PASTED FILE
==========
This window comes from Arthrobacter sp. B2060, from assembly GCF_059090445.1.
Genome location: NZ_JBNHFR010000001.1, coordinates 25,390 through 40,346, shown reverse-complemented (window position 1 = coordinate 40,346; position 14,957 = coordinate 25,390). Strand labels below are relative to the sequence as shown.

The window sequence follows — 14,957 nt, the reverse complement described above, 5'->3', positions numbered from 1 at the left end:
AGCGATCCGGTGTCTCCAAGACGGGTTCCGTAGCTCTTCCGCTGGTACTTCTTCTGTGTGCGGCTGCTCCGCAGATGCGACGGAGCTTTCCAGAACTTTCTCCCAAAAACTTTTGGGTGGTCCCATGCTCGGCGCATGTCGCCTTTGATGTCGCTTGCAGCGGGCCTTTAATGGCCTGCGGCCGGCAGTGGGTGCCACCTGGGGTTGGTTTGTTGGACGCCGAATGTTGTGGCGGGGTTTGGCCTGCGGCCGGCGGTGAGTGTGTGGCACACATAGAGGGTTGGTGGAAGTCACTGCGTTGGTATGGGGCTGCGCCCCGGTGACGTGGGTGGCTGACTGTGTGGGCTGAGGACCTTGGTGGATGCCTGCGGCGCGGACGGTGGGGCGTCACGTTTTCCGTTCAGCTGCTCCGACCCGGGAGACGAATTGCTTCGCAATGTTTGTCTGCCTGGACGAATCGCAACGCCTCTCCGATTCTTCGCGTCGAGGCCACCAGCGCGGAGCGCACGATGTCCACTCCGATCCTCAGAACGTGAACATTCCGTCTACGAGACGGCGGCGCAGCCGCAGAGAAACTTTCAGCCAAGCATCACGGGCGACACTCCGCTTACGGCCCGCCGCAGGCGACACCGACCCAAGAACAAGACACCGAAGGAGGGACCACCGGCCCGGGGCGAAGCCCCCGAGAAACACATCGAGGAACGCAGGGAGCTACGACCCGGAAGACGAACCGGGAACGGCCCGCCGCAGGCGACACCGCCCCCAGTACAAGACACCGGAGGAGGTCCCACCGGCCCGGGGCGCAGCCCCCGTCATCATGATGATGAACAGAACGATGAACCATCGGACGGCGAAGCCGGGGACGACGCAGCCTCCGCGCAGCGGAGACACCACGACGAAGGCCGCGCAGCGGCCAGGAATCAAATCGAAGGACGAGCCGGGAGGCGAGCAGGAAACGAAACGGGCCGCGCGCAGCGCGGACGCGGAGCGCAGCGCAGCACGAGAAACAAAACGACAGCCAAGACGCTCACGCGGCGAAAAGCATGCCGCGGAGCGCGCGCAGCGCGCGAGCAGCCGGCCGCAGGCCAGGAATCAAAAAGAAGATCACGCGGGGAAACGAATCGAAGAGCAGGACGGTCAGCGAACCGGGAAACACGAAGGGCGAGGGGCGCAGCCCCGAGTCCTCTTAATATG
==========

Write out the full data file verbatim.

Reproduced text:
This window comes from Arthrobacter sp. B2060, from assembly GCF_059090445.1.
Genome location: NZ_JBNHFR010000001.1, coordinates 25,390 through 40,346, shown reverse-complemented (window position 1 = coordinate 40,346; position 14,957 = coordinate 25,390). Strand labels below are relative to the sequence as shown.

The window sequence follows — 14,957 nt, the reverse complement described above, 5'->3', positions numbered from 1 at the left end:
AGCGATCCGGTGTCTCCAAGACGGGTTCCGTAGCTCTTCCGCTGGTACTTCTTCTGTGTGCGGCTGCTCCGCAGATGCGACGGAGCTTTCCAGAACTTTCTCCCAAAAACTTTTGGGTGGTCCCATGCTCGGCGCATGTCGCCTTTGATGTCGCTTGCAGCGGGCCTTTAATGGCCTGCGGCCGGCAGTGGGTGCCACCTGGGGTTGGTTTGTTGGACGCCGAATGTTGTGGCGGGGTTTGGCCTGCGGCCGGCGGTGAGTGTGTGGCACACATAGAGGGTTGGTGGAAGTCACTGCGTTGGTATGGGGCTGCGCCCCGGTGACGTGGGTGGCTGACTGTGTGGGCTGAGGACCTTGGTGGATGCCTGCGGCGCGGACGGTGGGGCGTCACGTTTTCCGTTCAGCTGCTCCGACCCGGGAGACGAATTGCTTCGCAATGTTTGTCTGCCTGGACGAATCGCAACGCCTCTCCGATTCTTCGCGTCGAGGCCACCAGCGCGGAGCGCACGATGTCCACTCCGATCCTCAGAACGTGAACATTCCGTCTACGAGACGGCGGCGCAGCCGCAGAGAAACTTTCAGCCAAGCATCACGGGCGACACTCCGCTTACGGCCCGCCGCAGGCGACACCGACCCAAGAACAAGACACCGAAGGAGGGACCACCGGCCCGGGGCGAAGCCCCCGAGAAACACATCGAGGAACGCAGGGAGCTACGACCCGGAAGACGAACCGGGAACGGCCCGCCGCAGGCGACACCGCCCCCAGTACAAGACACCGGAGGAGGTCCCACCGGCCCGGGGCGCAGCCCCCGTCATCATGATGATGAACAGAACGATGAACCATCGGACGGCGAAGCCGGGGACGACGCAGCCTCCGCGCAGCGGAGACACCACGACGAAGGCCGCGCAGCGGCCAGGAATCAAATCGAAGGACGAGCCGGGAGGCGAGCAGGAAACGAAACGGGCCGCGCGCAGCGCGGACGCGGAGCGCAGCGCAGCACGAGAAACAAAACGACAGCCAAGACGCTCACGCGGCGAAAAGCATGCCGCGGAGCGCGCGCAGCGCGCGAGCAGCCGGCCGCAGGCCAGGAATCAAAAAGAAGATCACGCGGGGAAACGAATCGAAGAGCAGGACGGTCAGCGAACCGGGAAACACGAAGGGCGAGGGGCGCAGCCCCGAGTCCTCTTAATATG